Common refractive error of vision that results from an irregularly shaped CORNEA. Astigmatism may affect one EYE or both eyes. Typically the irregularity results in two focal points of light that reach the RETINA instead of a single focal point, resulting in blurred or distorted images. Astigmatism often coexists with HYPEROPIA (farsightedness) or MYOPIA (nearsightedness) and tends to run in families.
Corrective measures include eyeglasses, contact lenses, and REFRACTIVE SURGERY. Mild astigmatism may not produce noticeable vision disturbances, in which case it does not require correction. The success of corrective measures depends on the extent and nature of the corneal irregularities. Astigmatism often accompanies age-related changes in the eyes and vision, and is a common SIDE EFFECT of CORNEAL TRANSPLANTATION.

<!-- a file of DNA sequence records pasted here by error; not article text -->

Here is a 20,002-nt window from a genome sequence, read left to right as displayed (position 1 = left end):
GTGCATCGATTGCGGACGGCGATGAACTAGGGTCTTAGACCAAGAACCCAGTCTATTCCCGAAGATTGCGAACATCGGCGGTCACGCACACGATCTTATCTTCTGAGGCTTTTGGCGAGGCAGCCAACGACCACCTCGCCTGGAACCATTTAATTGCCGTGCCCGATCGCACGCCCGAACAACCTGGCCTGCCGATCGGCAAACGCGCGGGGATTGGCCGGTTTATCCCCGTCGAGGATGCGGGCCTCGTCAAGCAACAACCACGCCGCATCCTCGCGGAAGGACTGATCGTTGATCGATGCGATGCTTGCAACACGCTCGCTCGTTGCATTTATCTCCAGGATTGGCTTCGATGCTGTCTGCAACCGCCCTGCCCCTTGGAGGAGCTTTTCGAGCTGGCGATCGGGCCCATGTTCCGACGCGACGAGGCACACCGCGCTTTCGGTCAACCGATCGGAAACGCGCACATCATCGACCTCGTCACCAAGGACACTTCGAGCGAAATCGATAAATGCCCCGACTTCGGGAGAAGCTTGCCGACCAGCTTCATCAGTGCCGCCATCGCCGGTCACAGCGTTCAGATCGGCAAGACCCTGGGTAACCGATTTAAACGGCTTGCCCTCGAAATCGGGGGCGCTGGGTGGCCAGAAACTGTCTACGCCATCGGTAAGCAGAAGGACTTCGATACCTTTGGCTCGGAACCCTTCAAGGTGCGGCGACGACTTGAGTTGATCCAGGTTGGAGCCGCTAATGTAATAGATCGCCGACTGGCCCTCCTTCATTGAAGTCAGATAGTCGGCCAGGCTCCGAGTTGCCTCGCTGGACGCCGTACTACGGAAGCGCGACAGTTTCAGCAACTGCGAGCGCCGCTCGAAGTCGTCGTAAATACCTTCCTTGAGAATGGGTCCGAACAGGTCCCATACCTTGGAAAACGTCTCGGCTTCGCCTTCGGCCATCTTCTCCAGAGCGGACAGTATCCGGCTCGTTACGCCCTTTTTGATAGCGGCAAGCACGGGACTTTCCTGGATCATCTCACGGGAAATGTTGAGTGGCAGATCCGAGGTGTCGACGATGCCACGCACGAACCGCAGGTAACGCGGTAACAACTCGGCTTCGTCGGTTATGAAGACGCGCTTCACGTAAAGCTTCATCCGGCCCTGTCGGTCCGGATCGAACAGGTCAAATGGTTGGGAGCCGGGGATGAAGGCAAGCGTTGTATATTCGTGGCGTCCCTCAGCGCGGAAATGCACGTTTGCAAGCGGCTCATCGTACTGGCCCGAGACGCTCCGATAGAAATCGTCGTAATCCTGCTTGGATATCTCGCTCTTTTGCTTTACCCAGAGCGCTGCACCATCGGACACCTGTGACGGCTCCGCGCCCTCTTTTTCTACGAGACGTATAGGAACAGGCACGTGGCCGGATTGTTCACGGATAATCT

Less commonly astigmatism results from irregularities in the surface of LENS, called lenticular astigmatism. Options to correct for lenticular astigmatism are CORRECTIVE LENSES or lens-replacement surgery to implant an intraocular lens.